Robert Trivers, the world’s foremost living evolutionary theorist, is retiring from Rutgers University. Last year, he published his memoir, Wild Life: Adventures of an Evolutionary Biologist. Here’s my review.
It’s hard to overestimate how influential Robert Trivers has been. Within a 5-year span in the early 1970s he revolutionized the evolutionary study of behavior. His first paper, published when he was still a grad student, proposed the theory of reciprocal altruism. According to Google Scholar, it’s been cited over 10,000 times. His second paper was a book chapter proposing that differential investment of male and female parents in their offspring has far-reaching consequences for sexual selection. That chapter has been cited over 12,000 times.* Then, in a paper co-authored with Dan Willard, came the radical idea that parents might adaptively adjust the sex ratio of their offspring based on the expected fitness of those offspring. Then came the equally radical idea of parent-offspring conflict. Finally, Trivers and his collaborator Hope Hare published some of the best empirical evidence for W. D. Hamilton’s haplodiploidy hypothesis for the evolution of eusociality.
None of which receives more than a passing mention in Wild Life.
The book is not an intellectual autobiography. Trivers says in his introduction that he sees his professional and personal life as inseparable. But he doesn’t much explain those connections; indeed his professional career hardly gets a look-in. Not only doesn’t he talk much about his work, he doesn’t talk much about his intellectual development, except for a chapter on how he stumbled into evolutionary biology.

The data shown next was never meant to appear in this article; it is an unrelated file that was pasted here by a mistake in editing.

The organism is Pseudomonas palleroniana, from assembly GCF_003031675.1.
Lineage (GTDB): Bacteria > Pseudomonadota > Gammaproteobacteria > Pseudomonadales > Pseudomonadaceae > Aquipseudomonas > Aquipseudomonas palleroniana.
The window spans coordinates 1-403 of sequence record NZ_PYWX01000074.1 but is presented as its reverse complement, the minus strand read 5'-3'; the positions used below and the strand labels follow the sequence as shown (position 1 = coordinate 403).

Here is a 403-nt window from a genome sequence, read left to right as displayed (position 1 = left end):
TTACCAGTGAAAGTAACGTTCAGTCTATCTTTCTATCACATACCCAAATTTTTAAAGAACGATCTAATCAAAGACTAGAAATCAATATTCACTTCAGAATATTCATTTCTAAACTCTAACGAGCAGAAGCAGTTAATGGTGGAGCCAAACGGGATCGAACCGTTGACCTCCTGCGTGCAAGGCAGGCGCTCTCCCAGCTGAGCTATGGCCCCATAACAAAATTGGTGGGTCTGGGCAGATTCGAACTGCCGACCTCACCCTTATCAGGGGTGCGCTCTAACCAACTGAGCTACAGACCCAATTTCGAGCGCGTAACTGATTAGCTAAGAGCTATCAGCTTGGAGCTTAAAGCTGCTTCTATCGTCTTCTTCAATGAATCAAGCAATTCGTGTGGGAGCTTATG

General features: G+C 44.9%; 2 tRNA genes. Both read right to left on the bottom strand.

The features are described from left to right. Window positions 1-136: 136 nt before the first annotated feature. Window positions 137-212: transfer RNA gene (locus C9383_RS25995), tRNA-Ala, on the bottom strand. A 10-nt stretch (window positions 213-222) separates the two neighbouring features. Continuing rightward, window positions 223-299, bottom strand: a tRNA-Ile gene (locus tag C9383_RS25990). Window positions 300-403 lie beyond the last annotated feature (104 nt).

So the focus is on his personal life. But the choice of topics likely will surprise you. For instance, his youth as the son of a diplomat gets less than a page, and his two ex-wives and five children are mentioned only in passing. Rather, the book is a collection of personal anecdotes, loosely organized by theme rather than chronologically. Most of them are set in Jamaica, where Trivers has spent much of his adult life living and doing field work on lizards.
Well, doing field work on lizards, plus struggling with bipolar disorder, smoking marijuana, pursuing Jamaican women, and getting into some very dangerous situations. There’s no point being anything other than up-front about those aspects of Trivers’ life, because Trivers himself is totally up-front about them. Probably more than a few field ecologists have scary-at-the-time-but-funny-in-retrospect stories about almost driving off a cliff on a rural back road. But unlike Trivers, none of them also have stories about spending time in a Jamaican prison, joining the Black Panthers and befriending Panthers founder Huey Newton (Trivers is white, by the way), various Jamaican murder cases, and more. Some of these stories are funny, some are harrowing, and some are both; Trivers often turns his sardonic sense of humor on himself as he recalls bad decisions that landed him in trouble. And sometimes his own good intentions get him into trouble, as he stands up for what he believes to be right and suffers consequences.